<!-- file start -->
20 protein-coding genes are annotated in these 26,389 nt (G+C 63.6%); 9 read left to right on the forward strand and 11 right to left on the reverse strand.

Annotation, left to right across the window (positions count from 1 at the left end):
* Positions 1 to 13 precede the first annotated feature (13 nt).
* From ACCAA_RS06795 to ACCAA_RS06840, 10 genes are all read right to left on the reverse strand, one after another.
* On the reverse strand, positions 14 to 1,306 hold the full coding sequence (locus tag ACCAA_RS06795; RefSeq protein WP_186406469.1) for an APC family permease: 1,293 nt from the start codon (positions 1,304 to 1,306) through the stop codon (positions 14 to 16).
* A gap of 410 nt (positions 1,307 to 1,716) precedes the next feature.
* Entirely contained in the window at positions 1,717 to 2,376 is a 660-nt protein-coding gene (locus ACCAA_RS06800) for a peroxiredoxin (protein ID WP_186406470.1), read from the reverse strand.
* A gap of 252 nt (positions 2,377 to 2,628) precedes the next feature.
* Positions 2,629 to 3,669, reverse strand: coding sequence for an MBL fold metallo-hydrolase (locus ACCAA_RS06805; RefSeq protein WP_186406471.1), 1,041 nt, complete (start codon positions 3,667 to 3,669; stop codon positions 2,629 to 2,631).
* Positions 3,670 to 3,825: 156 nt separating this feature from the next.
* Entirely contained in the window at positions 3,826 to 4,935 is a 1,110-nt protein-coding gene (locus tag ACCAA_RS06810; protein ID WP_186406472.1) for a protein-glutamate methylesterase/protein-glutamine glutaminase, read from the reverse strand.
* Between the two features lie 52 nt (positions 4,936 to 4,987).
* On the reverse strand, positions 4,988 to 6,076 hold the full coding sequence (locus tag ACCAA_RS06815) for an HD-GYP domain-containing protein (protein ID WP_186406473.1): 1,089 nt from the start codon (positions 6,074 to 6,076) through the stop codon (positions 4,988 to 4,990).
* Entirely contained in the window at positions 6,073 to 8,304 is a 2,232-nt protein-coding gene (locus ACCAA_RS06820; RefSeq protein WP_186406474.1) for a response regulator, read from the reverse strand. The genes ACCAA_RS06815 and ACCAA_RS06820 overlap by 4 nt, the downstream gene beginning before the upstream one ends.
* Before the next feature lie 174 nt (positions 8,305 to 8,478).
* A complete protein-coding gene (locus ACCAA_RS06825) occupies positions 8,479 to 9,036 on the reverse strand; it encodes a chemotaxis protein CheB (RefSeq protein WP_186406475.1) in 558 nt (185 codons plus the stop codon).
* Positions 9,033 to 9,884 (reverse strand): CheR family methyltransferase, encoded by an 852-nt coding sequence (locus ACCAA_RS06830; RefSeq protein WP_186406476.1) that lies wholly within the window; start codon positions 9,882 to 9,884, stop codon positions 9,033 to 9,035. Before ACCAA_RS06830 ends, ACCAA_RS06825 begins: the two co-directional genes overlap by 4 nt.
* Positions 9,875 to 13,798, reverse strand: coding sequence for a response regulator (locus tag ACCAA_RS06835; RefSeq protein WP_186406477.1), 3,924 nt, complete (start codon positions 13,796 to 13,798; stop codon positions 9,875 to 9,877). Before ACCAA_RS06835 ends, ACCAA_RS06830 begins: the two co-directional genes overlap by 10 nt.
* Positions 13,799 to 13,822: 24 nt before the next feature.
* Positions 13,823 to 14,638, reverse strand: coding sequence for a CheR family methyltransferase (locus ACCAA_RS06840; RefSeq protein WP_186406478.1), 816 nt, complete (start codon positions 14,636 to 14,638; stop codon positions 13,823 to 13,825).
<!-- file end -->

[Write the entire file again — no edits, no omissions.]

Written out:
20 protein-coding genes are annotated in these 26,389 nt (G+C 63.6%); 9 read left to right on the forward strand and 11 right to left on the reverse strand.

Annotation, left to right across the window (positions count from 1 at the left end):
* Positions 1 to 13 precede the first annotated feature (13 nt).
* From ACCAA_RS06795 to ACCAA_RS06840, 10 genes are all read right to left on the reverse strand, one after another.
* On the reverse strand, positions 14 to 1,306 hold the full coding sequence (locus tag ACCAA_RS06795; RefSeq protein WP_186406469.1) for an APC family permease: 1,293 nt from the start codon (positions 1,304 to 1,306) through the stop codon (positions 14 to 16).
* A gap of 410 nt (positions 1,307 to 1,716) precedes the next feature.
* Entirely contained in the window at positions 1,717 to 2,376 is a 660-nt protein-coding gene (locus ACCAA_RS06800) for a peroxiredoxin (protein ID WP_186406470.1), read from the reverse strand.
* A gap of 252 nt (positions 2,377 to 2,628) precedes the next feature.
* Positions 2,629 to 3,669, reverse strand: coding sequence for an MBL fold metallo-hydrolase (locus ACCAA_RS06805; RefSeq protein WP_186406471.1), 1,041 nt, complete (start codon positions 3,667 to 3,669; stop codon positions 2,629 to 2,631).
* Positions 3,670 to 3,825: 156 nt separating this feature from the next.
* Entirely contained in the window at positions 3,826 to 4,935 is a 1,110-nt protein-coding gene (locus tag ACCAA_RS06810; protein ID WP_186406472.1) for a protein-glutamate methylesterase/protein-glutamine glutaminase, read from the reverse strand.
* Between the two features lie 52 nt (positions 4,936 to 4,987).
* On the reverse strand, positions 4,988 to 6,076 hold the full coding sequence (locus tag ACCAA_RS06815) for an HD-GYP domain-containing protein (protein ID WP_186406473.1): 1,089 nt from the start codon (positions 6,074 to 6,076) through the stop codon (positions 4,988 to 4,990).
* Entirely contained in the window at positions 6,073 to 8,304 is a 2,232-nt protein-coding gene (locus ACCAA_RS06820; RefSeq protein WP_186406474.1) for a response regulator, read from the reverse strand. The genes ACCAA_RS06815 and ACCAA_RS06820 overlap by 4 nt, the downstream gene beginning before the upstream one ends.
* Before the next feature lie 174 nt (positions 8,305 to 8,478).
* A complete protein-coding gene (locus ACCAA_RS06825) occupies positions 8,479 to 9,036 on the reverse strand; it encodes a chemotaxis protein CheB (RefSeq protein WP_186406475.1) in 558 nt (185 codons plus the stop codon).
* Positions 9,033 to 9,884 (reverse strand): CheR family methyltransferase, encoded by an 852-nt coding sequence (locus ACCAA_RS06830; RefSeq protein WP_186406476.1) that lies wholly within the window; start codon positions 9,882 to 9,884, stop codon positions 9,033 to 9,035. Before ACCAA_RS06830 ends, ACCAA_RS06825 begins: the two co-directional genes overlap by 4 nt.
* Positions 9,875 to 13,798, reverse strand: coding sequence for a response regulator (locus tag ACCAA_RS06835; RefSeq protein WP_186406477.1), 3,924 nt, complete (start codon positions 13,796 to 13,798; stop codon positions 9,875 to 9,877). Before ACCAA_RS06835 ends, ACCAA_RS06830 begins: the two co-directional genes overlap by 10 nt.
* Positions 13,799 to 13,822: 24 nt before the next feature.
* Positions 13,823 to 14,638, reverse strand: coding sequence for a CheR family methyltransferase (locus ACCAA_RS06840; RefSeq protein WP_186406478.1), 816 nt, complete (start codon positions 14,636 to 14,638; stop codon positions 13,823 to 13,825).